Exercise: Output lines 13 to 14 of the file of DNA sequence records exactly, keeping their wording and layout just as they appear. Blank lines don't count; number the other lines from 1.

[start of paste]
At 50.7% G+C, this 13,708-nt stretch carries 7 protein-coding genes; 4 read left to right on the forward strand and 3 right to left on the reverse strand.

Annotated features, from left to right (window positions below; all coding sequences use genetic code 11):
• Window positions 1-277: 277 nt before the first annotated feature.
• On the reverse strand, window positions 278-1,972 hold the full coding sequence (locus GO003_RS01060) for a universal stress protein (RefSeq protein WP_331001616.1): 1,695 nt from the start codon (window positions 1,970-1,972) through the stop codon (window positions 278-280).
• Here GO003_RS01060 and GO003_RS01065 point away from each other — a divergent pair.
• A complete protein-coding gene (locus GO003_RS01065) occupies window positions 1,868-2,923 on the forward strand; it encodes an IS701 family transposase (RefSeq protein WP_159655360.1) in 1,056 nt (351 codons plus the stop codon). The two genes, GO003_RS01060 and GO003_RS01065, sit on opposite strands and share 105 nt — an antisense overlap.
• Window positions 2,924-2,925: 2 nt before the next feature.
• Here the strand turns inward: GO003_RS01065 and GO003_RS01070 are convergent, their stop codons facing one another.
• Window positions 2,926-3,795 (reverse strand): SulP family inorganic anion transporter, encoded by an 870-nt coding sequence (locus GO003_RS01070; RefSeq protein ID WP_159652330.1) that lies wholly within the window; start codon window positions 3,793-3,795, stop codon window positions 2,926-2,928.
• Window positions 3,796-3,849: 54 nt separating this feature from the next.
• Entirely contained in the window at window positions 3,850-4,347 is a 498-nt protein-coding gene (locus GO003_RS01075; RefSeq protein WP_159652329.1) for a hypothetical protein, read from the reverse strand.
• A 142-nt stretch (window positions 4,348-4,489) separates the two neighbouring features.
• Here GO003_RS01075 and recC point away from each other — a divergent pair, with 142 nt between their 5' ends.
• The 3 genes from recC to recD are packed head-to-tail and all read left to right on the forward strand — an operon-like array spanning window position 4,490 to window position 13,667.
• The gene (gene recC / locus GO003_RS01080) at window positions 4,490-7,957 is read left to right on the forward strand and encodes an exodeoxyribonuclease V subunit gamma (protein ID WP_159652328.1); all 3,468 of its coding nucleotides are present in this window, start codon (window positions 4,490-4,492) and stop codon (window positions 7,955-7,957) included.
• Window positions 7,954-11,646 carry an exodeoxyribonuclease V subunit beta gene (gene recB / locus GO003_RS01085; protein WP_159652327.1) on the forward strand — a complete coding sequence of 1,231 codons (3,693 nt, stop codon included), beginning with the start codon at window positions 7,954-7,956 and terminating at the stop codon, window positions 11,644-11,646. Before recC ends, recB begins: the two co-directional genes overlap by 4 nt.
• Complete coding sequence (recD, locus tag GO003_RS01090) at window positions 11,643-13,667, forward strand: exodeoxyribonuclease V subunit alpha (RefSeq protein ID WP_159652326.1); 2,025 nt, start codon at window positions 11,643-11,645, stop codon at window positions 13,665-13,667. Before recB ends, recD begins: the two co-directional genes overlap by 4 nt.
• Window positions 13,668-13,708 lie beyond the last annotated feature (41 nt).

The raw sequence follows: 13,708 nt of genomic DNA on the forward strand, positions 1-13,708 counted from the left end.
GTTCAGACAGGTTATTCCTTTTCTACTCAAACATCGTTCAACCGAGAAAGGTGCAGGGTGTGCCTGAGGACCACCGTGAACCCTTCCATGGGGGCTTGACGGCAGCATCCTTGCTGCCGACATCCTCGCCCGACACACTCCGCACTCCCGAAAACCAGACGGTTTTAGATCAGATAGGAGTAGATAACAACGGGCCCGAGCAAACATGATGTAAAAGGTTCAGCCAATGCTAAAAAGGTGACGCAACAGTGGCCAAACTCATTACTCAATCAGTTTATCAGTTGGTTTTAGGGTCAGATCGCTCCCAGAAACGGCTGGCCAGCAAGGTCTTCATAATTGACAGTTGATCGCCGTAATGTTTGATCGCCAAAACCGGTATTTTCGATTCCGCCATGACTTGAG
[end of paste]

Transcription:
• Here GO003_RS01075 and recC point away from each other — a divergent pair, with 142 nt between their 5' ends.
• The 3 genes from recC to recD are packed head-to-tail and all read left to right on the forward strand — an operon-like array spanning window position 4,490 to window position 13,667.